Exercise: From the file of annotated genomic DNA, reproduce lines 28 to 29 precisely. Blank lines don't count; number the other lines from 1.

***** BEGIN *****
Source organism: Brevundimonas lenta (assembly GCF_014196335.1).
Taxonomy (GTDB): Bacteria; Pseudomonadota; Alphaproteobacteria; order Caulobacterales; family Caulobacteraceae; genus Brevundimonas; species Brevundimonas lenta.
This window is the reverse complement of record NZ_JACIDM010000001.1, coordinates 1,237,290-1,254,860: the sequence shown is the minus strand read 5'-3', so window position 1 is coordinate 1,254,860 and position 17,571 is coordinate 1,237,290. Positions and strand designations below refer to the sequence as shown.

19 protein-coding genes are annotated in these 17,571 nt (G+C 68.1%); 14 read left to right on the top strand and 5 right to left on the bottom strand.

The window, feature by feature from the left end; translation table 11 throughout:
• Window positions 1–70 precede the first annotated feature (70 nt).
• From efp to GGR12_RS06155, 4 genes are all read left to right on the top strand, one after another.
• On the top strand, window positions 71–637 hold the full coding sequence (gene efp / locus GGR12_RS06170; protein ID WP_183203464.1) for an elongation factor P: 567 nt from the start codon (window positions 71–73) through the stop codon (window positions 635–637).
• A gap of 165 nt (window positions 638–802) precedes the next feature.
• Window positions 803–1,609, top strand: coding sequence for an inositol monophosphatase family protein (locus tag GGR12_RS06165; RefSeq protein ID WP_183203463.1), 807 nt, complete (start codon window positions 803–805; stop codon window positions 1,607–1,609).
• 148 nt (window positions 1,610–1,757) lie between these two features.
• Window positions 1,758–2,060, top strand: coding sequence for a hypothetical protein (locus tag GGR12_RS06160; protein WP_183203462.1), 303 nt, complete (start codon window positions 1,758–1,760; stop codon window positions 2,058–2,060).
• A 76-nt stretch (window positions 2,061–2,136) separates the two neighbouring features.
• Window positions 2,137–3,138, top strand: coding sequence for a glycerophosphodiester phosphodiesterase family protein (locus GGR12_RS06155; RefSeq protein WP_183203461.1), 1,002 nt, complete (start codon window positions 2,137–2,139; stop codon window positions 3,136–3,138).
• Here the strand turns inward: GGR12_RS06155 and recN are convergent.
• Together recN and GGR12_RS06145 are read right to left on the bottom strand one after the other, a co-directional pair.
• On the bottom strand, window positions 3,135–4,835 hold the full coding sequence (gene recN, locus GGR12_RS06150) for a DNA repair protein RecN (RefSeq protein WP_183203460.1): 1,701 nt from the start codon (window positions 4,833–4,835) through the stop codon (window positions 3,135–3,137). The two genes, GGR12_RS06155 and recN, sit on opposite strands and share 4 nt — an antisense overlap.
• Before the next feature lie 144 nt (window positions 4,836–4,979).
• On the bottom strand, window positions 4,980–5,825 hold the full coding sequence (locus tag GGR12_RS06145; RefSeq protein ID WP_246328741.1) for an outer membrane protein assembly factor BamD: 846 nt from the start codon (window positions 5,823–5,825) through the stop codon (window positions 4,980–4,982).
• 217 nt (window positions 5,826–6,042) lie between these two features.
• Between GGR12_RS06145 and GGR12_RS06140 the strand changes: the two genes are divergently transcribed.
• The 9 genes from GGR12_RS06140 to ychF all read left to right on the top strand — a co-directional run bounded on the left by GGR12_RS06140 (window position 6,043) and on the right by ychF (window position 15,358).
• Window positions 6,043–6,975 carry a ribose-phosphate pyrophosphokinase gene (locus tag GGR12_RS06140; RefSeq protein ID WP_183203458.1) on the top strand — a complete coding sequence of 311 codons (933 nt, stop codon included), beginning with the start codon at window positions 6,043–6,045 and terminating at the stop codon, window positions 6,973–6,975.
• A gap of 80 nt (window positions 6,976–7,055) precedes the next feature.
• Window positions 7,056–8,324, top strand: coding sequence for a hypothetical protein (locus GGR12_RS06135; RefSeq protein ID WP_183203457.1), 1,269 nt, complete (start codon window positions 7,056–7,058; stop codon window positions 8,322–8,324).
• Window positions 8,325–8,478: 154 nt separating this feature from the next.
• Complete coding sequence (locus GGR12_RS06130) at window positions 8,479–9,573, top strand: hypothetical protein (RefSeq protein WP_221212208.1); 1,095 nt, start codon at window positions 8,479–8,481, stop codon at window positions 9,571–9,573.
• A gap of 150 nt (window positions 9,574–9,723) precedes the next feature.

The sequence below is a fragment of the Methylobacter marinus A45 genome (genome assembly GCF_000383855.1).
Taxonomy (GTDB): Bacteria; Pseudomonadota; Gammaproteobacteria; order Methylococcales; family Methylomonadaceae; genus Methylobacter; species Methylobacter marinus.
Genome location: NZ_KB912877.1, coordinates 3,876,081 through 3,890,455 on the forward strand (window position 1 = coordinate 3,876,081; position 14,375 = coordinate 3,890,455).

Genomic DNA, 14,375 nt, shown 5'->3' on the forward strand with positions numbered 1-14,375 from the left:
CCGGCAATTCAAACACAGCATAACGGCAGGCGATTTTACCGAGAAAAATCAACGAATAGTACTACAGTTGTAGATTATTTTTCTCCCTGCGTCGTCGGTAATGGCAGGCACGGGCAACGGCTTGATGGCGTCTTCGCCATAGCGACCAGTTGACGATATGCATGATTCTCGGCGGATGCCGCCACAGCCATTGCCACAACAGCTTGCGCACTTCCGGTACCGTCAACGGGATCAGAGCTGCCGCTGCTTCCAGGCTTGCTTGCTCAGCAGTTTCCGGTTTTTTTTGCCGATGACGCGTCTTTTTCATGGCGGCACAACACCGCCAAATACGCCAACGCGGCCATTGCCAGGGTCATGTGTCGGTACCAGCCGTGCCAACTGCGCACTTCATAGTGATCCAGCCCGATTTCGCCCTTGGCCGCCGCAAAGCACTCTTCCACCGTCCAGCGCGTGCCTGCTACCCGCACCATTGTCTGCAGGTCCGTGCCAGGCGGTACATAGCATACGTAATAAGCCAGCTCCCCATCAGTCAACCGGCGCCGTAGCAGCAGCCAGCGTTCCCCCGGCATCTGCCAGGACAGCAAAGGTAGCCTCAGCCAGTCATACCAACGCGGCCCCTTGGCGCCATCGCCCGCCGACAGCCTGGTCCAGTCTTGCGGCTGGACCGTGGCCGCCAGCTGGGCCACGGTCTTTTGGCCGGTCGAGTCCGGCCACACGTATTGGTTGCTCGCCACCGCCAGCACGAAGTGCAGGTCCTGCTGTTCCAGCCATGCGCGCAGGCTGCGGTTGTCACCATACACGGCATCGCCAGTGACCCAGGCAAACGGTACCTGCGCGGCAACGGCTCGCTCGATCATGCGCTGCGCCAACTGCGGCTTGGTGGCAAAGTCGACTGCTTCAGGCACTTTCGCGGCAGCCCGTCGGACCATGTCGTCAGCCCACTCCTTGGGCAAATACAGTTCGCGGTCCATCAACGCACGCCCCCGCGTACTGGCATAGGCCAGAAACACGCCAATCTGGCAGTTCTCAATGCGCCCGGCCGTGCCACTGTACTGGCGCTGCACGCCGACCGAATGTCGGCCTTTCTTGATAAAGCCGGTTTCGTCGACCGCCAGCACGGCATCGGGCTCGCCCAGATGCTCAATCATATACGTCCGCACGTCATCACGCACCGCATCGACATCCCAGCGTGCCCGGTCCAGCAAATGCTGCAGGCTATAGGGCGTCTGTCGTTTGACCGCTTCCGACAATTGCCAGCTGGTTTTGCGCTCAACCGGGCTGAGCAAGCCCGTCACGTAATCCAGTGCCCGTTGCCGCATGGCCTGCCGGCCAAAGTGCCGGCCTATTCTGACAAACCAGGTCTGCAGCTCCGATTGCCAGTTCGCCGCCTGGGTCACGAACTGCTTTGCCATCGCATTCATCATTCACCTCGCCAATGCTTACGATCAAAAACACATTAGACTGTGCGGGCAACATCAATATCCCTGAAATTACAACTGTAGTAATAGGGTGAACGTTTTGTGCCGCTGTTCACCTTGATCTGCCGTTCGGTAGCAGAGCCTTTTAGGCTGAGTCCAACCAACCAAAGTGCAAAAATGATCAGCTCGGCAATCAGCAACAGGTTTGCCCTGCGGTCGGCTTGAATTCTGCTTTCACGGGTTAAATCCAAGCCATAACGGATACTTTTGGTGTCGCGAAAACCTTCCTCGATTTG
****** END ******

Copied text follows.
• A gap of 150 nt (window positions 9,574–9,723) precedes the next feature.

The sequence below is a fragment of the Methylobacter marinus A45 genome (genome assembly GCF_000383855.1).